An AFP reporter saw swarms of soldiers and navy commando reinforcements pile into the base as smoke rose into the night sky. Over a period of several hours, an AFP photographer heard nine blasts and periodic bursts of gunfire.

A spokesman for the Pakistan Navy said fighting was still continuing more than five hours after the attack began at around 10:45 pm (1745 GMT) on Sunday.

“Fighting is still going on. Four navy and one paramilitary personnel were martyred during the exchange of fire,” navy spokesman Commander Salman Ali told AFP.

“They have destroyed two P-3c Orion aircraft,” he added.

Last June, the United States delivered two P-3C Orion maritime patrol aircraft to PNS Mehran.

There was no claim of responsibility but Pakistan’s military has long been on the frontline of attacks blamed on the Taliban and other Al-Qaeda-linked militant groups that have killed more than 4,350 people in four years.

The Taliban have recently stepped up threats against Western and Pakistani government targets to avenge the killing of bin Laden by US Navy SEALs in the garrison city of Abbottabad near the capital Islamabad on May 2.

Officials estimated that up to 15 militants crept up to the base on three sides, using the cover of night to approach seemingly undetected through neighbouring civilian residential areas and through trees and foliage.

“The attackers first fired rockets,” Ali earlier told the ARY television station, denying any staff had been taken hostage but conceding that a long-range Orion aircraft had been destroyed.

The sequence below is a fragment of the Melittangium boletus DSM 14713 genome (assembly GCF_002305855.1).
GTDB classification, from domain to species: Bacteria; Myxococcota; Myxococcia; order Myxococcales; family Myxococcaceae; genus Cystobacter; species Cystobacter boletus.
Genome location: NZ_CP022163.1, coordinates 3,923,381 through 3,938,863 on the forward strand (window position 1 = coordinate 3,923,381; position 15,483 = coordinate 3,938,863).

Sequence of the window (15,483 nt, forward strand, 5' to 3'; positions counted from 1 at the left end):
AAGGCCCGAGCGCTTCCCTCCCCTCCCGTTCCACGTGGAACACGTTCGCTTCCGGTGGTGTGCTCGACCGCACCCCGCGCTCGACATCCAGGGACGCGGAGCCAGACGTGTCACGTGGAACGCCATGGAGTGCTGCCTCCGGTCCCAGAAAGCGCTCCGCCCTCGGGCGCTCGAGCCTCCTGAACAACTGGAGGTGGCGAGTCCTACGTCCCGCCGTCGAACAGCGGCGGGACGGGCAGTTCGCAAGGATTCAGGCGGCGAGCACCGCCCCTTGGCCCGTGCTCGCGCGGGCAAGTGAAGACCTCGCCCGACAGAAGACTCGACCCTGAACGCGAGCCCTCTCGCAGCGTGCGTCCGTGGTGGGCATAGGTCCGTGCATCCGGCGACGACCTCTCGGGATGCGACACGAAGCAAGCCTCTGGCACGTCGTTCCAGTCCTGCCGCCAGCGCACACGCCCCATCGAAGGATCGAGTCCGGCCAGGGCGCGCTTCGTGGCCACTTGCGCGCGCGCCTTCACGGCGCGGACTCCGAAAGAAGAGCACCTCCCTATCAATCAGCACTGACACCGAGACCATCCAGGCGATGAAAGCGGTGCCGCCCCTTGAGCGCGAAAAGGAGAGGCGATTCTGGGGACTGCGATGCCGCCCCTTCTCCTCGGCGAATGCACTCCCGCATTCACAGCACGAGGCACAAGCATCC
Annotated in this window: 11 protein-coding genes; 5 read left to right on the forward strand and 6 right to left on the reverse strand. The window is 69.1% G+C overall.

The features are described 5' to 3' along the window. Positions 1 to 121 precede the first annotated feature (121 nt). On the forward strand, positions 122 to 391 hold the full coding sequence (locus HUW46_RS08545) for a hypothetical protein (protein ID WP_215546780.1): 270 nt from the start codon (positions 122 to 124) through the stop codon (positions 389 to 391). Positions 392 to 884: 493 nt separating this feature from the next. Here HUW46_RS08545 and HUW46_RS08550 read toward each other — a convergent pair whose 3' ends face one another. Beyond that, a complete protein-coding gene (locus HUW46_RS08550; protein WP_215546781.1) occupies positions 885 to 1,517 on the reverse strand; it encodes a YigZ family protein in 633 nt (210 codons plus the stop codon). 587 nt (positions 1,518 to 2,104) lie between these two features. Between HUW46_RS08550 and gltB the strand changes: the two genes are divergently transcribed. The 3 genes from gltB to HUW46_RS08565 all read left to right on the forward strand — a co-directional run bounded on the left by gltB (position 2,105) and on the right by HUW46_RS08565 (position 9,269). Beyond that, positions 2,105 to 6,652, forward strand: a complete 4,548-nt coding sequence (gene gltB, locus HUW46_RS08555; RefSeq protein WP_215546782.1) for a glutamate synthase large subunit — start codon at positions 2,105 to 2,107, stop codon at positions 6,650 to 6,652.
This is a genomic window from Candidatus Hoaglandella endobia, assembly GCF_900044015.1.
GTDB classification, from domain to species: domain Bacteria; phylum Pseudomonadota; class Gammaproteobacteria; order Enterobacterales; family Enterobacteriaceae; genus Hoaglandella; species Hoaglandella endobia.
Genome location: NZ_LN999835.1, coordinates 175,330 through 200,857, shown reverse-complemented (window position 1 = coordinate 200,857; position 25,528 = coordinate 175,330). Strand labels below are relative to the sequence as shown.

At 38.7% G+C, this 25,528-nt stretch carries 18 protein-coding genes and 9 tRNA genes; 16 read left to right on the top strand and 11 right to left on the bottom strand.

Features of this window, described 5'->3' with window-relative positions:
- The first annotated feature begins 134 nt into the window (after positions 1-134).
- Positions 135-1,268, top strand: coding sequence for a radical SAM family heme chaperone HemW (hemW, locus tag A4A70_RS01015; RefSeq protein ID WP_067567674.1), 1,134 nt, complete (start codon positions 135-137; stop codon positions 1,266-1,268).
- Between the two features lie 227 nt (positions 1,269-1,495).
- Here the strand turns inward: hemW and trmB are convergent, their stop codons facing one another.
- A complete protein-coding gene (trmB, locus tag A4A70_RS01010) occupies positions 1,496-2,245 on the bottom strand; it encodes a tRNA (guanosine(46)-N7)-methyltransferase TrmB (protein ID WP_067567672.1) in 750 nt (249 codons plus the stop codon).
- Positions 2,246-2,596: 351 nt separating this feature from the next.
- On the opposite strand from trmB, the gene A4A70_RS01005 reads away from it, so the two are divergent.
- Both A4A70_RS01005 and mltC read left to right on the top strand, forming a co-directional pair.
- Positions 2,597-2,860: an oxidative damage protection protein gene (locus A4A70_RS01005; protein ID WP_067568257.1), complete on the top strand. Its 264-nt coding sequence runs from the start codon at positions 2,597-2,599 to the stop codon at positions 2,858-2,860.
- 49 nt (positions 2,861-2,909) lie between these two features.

“The terrorists also used small bombs and now they are firing with sophisticated weapons. They are inside and still resisting,” he added.

But in this last instance, massing of forces?  Hmmm … not so much.  Up to 15 militants.  And several hours later they were still fighting to keep “commando reinforcements” at bay.  Perhaps this last report is more about Pakistani military incompetence than about Taliban massing of forces.

Prior: Taliban Massing of Forces Category

Taliban Massing of Forces Part III

BY Herschel Smith
3 years ago

The Waygal district in Nuristan has been seized by Taliban forces.

The Taliban seized control of a district in eastern Nuristan Province on Tuesday, chasing the governor and the police from the district capital, according to both Afghan officials and a spokesman for the Taliban.

It was the second Taliban success in recent days in the general area of the strategic Pech Valley, which American troops are in the process of withdrawing from and turning over to Afghan authorities.

“The white flag of the Islamic Emirate of Afghanistan is flying over the Want district center, while some policemen of the puppet administration flee toward the provincial capital after slight resistance,” said the Taliban spokesman, Zabiullah Mujahid, in a statement to news organizations circulated by e-mail. He was referring to the district more commonly known as Waygal.

The Nuristan Province police commander, Gen. Shams-ul-Rahman Zahid, confirmed that the police had fled their barracks and district government buildings in town of Waygal, the capital of Waygal district, leaving the Taliban in what he said was temporary control of the district. The district governor, Mulavi Zia-ul-Rahman, was also said to have fled.

“Police forces have tactically withdrawn from the district center early this morning about 5 a.m. following harsh fighting and due to lack of ammunition, and to avoid civilian casualties,” General Zahid said in a telephone interview.

“We are planning a counterattack to retake the district,” he said. “We will reinforce and retake the district soon from the insurgents.”

On Saturday, 40 police recruits had been returning to their homes, also in Waygal district, when they were kidnapped by Taliban insurgents as they crossed through Capa Dara district in the Pech Valley area, which is in Kunar Province close to the Nuristan border.

Analysis & Commentary